Arbutus “Jeannie” W. North
July 26, 1929 - September 1, 2011
Arbutus "Jeannie" W. (Murrow) North, of Hood River, Ore., passed away Sept. 1, 2011, in Portland, Ore. She was born July 26, 1929, and was 82 years old.
Arbutus was born in Dacoma, Okla., to Lionel R. and Lilly May (Spafford) Murrow. She was raised for the most part of her childhood in or around Waynoka, Okla., where she graduated from Waynoka High School. She has lived in Alva, Okla., Amarillo, Texas, and Hood River, Ore.
Arbutus enjoyed horses, singing and playing piano, painting, and traveling.
She was a member of Odell Methodist Church in Hood River, a volunteer for the Meals on Wheels program and visited the local nursing home to do the ladies' hair each Monday.
Arbutus is survived by her two children, Deanna Abston, of Enid, Okla., and Lanny Spencer, of Oklahoma City, Okla.; three sisters, Daisy McGolden, of Waynoka, Okla., Georgie Rose McCray, of Midland, Texas, and Mary Belle McCullar, of Weatherford, Texas; one brother, Sanford Murrow, and his wife, Janice, of Amarillo, Texas; one grandson, Max Lee Rose, and his wife, Angela, and two children, Dalton and Aubry; several nieces, nephews and cousins.
She was preceded in death by her husband, George W. North; one sister, Violet Morse, of Dacoma, Okla., and one brother, Wayne Murrow, of Alva, Okla.
Arbutus met Donald Moore in Hood River, Ore. and they have been together for the past 20 years.
Services are planned for 2 p.m. Friday, Sept. 16, at the Church of God, 2308 Maple St., Waynoka, Okla. Keepsake memorial programs are available for Oregon friends and can be picked up at Anderson's Tribute Center (Funerals. Receptions. Cremations), 1401 Belmont Ave., Hood River, OR 97031. Please visit www.andersonstributecenter.com to leave a note of condolence for family.
This eulogy is a brief outline of the life and adventures of Arbutus Wanona "Jeannie" North through the eyes of brother Sanford Murrow, daughter Deanna Abston and son Lanny Spencer.
Arbutus was born on July 26, 1929, to Lionel R. and Lilly May (Spafford) Murrow. She began her life in the house that Grandpa Spafford had built.
From there she moved with her family around to several different farms where Papa raised and harvested wheat. During this time she crossed paths with Sanford Massengal, who was an out-of-work, homeless music instructor. The people in several smaller communities hired him to teach music and gospel songs at different churches. He did all this for the price of room and board.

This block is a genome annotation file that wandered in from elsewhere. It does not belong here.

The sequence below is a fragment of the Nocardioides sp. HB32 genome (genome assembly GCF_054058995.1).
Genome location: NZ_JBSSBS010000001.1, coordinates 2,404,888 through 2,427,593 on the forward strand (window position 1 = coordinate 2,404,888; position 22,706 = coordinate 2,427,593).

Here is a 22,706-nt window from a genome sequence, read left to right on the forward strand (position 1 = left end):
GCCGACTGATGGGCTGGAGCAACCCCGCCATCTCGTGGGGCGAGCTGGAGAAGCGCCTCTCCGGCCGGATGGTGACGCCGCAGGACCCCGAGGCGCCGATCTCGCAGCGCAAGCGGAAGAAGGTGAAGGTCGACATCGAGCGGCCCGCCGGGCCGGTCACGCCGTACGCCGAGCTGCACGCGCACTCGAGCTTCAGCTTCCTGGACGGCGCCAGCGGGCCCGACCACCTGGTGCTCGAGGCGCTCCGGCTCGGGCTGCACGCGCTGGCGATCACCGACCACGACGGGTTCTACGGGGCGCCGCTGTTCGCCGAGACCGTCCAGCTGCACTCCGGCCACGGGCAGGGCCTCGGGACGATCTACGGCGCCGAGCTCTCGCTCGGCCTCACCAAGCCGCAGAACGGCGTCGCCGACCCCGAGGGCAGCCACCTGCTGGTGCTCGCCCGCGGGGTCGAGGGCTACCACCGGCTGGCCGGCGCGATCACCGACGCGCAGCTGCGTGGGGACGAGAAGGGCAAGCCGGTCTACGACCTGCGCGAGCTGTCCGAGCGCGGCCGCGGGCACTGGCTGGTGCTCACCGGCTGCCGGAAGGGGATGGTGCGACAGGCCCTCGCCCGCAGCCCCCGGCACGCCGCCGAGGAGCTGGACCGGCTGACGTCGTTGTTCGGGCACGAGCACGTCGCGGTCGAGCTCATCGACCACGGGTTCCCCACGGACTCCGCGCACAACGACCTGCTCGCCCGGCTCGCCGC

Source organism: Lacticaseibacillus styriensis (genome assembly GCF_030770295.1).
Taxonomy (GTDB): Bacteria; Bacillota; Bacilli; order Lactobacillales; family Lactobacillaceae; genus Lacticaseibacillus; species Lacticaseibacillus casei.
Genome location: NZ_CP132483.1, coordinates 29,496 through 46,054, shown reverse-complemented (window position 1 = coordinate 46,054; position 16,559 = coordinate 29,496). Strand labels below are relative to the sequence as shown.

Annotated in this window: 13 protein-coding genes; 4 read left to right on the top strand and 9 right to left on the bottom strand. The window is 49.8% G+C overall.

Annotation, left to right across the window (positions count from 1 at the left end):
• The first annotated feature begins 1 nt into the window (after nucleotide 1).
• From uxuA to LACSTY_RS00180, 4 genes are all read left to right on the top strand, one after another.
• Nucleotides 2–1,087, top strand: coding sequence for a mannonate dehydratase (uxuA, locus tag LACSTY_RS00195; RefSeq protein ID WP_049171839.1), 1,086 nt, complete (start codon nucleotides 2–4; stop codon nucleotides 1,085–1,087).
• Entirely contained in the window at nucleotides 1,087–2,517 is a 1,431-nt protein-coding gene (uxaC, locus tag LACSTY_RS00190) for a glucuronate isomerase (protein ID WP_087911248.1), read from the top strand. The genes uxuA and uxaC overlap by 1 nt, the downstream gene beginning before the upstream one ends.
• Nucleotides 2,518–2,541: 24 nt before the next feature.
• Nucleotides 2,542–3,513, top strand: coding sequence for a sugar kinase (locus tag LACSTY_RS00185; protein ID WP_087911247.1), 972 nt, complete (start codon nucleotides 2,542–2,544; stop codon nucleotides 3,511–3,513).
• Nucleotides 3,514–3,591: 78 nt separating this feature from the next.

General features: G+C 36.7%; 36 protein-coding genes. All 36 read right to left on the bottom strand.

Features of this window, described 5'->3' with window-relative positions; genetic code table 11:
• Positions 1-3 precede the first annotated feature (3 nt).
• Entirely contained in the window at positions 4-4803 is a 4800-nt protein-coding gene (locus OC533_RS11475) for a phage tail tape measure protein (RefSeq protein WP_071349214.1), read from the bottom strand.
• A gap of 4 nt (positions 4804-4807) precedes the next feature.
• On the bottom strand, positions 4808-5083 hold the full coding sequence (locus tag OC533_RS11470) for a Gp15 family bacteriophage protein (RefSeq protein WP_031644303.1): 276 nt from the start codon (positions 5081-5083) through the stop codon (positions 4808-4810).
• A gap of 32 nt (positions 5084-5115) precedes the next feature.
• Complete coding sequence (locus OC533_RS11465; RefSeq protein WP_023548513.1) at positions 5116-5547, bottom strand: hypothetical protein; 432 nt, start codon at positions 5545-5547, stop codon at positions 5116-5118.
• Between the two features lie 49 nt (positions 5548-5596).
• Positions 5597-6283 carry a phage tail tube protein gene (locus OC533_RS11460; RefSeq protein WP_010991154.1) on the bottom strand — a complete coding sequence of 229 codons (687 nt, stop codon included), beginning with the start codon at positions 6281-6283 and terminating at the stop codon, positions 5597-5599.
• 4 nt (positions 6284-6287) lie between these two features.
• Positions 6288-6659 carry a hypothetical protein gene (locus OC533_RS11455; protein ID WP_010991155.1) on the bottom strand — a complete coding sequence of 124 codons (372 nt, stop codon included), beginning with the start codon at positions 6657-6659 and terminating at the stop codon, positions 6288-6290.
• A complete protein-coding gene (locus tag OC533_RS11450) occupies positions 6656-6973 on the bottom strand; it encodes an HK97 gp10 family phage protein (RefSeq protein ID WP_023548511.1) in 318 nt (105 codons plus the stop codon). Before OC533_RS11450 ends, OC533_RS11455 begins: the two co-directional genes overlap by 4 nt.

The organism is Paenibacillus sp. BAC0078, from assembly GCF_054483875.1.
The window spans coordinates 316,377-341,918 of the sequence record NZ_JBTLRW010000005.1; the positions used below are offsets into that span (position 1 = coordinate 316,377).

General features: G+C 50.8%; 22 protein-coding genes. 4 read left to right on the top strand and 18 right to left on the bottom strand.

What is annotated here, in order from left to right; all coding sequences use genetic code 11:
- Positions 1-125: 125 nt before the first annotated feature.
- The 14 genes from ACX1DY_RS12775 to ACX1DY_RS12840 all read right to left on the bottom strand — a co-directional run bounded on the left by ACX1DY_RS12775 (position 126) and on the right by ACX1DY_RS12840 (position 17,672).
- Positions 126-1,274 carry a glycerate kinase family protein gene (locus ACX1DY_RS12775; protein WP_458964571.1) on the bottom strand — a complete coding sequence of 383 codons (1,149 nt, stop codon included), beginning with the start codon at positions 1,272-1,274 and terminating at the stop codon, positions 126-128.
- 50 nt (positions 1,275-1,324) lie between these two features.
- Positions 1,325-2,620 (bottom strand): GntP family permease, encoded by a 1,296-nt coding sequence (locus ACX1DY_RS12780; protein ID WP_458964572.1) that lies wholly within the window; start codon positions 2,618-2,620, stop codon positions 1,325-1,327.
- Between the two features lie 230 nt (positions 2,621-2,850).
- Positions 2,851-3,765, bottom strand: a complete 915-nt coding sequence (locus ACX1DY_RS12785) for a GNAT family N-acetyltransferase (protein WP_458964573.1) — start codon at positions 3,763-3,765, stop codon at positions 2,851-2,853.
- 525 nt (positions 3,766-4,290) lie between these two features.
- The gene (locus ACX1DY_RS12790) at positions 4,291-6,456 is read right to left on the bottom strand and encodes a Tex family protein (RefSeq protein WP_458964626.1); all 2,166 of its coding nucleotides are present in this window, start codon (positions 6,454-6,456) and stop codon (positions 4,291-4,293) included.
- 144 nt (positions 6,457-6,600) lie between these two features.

Anyway, he was impressed with the singing abilities with a young Arbutus and sister Marybelle. He wanted to take them on tour with him, but Mama and Papa decided the girls should stay at home with the family. When Mr. Massengale left the area, Arbutus, in her early teens took over as music leader in church.
Arbutus attended West Liberty School during her elementary years and went on to attend and graduate from Waynoka High School. During her high school years she met and married Dean Spencer in 1946. Together they had a daughter, Deanna Kay, and a son, Lanny Dean Spencer.
In 1959 Arbutus moved to Alva, Okla. Here she started her career in the radio business, at KALV radio station where she acquired the stage name Jeannie. She went on to continue her radio career in Amarillo, Texas, at KIX radio station, then eventually went on the road selling television spots.
Later on she move to Hood River, Ore.; here she met and married George W. North in 1971. Together they ran a successful hotel and restaurant business on the Columbia River. They also raised and showed Hackney ponies and a champion Appaloosa. They had 28 brood mares, of which most of the colts were donated to 4-H children.
They showed their ponies in several different venues, including the Cow Palace in San Francisco. They were recipients of hundreds of ribbons and trophies. Sadly, in 1987 she lost her husband of 16 years.
After the death of his wife, Don Moore, mutual friends with Arbutus and George, became Arbutus' life partner. They enjoyed traveling in their earliest relationship. They had a winter home in Casa Grande, Ariz., to avoid the damp, cold winters of Hood River. I remember her talking to Lanny in the middle of winter, saying they had been swimming. Later in life it became too hard for them to travel; closing up one home and opening another.
Arbutus spent the remainder of her 82 years in Hood River making occasional trips back to her beloved Oklahoma to spend time with her family and friends. She was a member of the Odell Methodist Church, a volunteer for the Meals on Wheels program, and on Mondays would go to the local nursing home to do the ladies' hair.
It was on Sept. 1, 2011, when Arbutus traveled to her final home, where she is resting eternally.